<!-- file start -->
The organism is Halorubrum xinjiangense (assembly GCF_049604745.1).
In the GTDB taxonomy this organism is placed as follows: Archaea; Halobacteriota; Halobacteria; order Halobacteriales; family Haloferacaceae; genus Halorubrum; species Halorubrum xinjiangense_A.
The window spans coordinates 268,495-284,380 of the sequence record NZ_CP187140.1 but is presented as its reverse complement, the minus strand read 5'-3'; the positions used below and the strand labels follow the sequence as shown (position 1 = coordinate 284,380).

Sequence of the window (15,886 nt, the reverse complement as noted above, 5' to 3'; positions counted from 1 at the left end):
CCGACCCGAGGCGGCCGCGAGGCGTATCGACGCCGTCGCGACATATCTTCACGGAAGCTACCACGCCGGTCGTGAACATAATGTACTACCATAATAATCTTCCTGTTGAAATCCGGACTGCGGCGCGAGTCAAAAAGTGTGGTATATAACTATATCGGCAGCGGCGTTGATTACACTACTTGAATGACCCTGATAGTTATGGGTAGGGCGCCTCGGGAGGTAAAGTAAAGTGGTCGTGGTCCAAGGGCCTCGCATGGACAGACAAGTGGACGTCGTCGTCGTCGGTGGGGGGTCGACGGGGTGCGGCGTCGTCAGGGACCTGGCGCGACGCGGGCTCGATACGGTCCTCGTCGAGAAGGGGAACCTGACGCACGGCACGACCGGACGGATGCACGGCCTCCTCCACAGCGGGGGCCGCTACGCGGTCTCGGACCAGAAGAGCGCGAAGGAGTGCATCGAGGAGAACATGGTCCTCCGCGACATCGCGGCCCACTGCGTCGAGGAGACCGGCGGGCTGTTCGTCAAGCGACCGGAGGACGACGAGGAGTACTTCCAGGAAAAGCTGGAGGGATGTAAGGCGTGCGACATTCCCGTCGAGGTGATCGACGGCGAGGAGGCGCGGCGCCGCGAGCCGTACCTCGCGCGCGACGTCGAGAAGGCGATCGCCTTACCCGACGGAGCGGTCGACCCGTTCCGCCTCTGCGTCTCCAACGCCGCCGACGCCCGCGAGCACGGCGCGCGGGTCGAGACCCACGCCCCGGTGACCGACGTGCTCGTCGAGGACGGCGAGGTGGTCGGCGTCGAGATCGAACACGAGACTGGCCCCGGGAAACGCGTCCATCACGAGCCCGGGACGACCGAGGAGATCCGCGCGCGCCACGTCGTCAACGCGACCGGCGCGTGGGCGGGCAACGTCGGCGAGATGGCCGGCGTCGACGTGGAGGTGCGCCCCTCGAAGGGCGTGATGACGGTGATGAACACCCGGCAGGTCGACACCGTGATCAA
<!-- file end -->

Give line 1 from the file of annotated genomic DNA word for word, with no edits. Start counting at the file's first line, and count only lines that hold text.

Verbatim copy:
The organism is Halorubrum xinjiangense (assembly GCF_049604745.1).